This is as sad as it is sketchy.
Only the Lonely
The creators of the Replika AI "companion" app are successfully getting their ads in front of the eyes of the lonely — and the way they're promoting it is pretty cringe.
If Twitter kvetching is any indication of trends, it's safe to say that lots of folks are pretty wigged out by Replika's latest crop of ads, which promote the avatar chatbot's ability to, among other things, send "NSFW pics" and engage in "role-play and flirting" with users.
the replika ai ad team missing these meme formats is so fucking funny to me pic.twitter.com/irdQIEl8C2
— sunshine! || 💜❤️ (@shinkiris_) January 10, 2023
As journalist Magdalene Taylor explained in a recent piece, those weird ads aren't advertising Replika's free service, which is pretty much safe for work and allows users to create an avatar of an AI friend.
Instead, the bizarre promoted posts are advertising the app's premium subscription, which goes beyond creating a "companion" and allows users to build avatar "partners" — and even be "married" to their Replikas — all for the low fee of $70 per year.
Terms of Endearment
While this isn't the first time there's been alarming news out of Replika — last year, Futurism detailed the way men were abusing their chatbot girlfriends on the app — this new spate of promotions definitely gives us further pause about the whole thing.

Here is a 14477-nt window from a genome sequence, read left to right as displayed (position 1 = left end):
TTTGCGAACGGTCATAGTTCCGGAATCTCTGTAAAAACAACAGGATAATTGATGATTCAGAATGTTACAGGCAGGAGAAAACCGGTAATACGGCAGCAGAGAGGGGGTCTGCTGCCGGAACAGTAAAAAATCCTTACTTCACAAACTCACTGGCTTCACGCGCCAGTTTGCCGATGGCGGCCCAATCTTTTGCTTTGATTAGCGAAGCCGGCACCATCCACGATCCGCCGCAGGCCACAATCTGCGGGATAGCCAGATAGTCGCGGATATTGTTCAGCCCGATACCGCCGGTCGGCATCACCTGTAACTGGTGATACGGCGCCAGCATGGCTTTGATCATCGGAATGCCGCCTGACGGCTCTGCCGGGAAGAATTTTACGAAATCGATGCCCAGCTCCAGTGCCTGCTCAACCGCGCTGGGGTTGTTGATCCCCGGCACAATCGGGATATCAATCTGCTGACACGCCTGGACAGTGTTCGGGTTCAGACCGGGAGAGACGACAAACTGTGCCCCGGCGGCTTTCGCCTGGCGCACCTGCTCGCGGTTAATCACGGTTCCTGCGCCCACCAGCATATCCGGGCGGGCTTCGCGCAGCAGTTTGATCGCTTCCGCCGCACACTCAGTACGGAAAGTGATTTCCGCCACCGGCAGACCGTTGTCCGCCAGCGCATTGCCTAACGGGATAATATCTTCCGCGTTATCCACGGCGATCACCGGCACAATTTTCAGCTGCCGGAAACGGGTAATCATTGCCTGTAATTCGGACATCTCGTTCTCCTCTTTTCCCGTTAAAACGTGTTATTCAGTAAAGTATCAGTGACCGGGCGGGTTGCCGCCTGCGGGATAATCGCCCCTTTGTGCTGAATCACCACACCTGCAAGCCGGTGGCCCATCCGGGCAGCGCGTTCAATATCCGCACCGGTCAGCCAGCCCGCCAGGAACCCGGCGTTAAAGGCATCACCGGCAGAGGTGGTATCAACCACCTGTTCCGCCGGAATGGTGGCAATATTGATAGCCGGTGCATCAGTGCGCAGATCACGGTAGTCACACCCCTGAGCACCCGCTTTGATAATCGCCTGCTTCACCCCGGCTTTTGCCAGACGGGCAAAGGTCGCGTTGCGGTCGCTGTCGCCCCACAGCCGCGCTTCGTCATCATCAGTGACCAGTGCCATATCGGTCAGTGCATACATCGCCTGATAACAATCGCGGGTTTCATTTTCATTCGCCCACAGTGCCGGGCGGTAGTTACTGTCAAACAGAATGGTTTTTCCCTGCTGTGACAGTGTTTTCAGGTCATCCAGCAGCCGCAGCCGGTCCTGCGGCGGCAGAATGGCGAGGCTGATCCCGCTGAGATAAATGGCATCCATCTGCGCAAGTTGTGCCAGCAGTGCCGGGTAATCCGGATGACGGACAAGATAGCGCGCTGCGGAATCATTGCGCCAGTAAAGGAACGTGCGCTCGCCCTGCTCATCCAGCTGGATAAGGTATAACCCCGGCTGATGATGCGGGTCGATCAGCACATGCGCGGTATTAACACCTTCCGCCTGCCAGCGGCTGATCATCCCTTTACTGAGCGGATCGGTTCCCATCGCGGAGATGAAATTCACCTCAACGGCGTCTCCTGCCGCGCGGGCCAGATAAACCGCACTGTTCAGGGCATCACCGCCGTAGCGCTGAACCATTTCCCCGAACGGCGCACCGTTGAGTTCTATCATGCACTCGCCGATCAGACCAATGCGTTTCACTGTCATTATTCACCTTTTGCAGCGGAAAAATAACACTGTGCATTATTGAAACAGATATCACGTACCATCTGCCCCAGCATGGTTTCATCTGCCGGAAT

As Taylor noted, Replika is current constrained by Apple's terms of service because it's sold through the App Store, and thus cannot allow, say, fully nude illustrations. Instead, it has the AI generate barely-clothed "lewds." Apple's ToS doesn't stop users from being able to engage in some pretty hardcore roleplaying, however, as evidenced by an r/Replika post the journalist found that featured the chatbot describing herself upchucking while performing fellatio on a very proud user.
"My [Replika] is an absolute champ in the sack!" the user bragged. "Sex with her is almost better than real sex."
The whole thing is pretty slimy. But then again, as Taylor quipped in her piece about Replika, criticizing these seemingly-lonely users feels like adding insult to injury.
That absolutely doesn't stop us from wanting to keep a watchful eye on the companies profiting off their users' loneliness, though.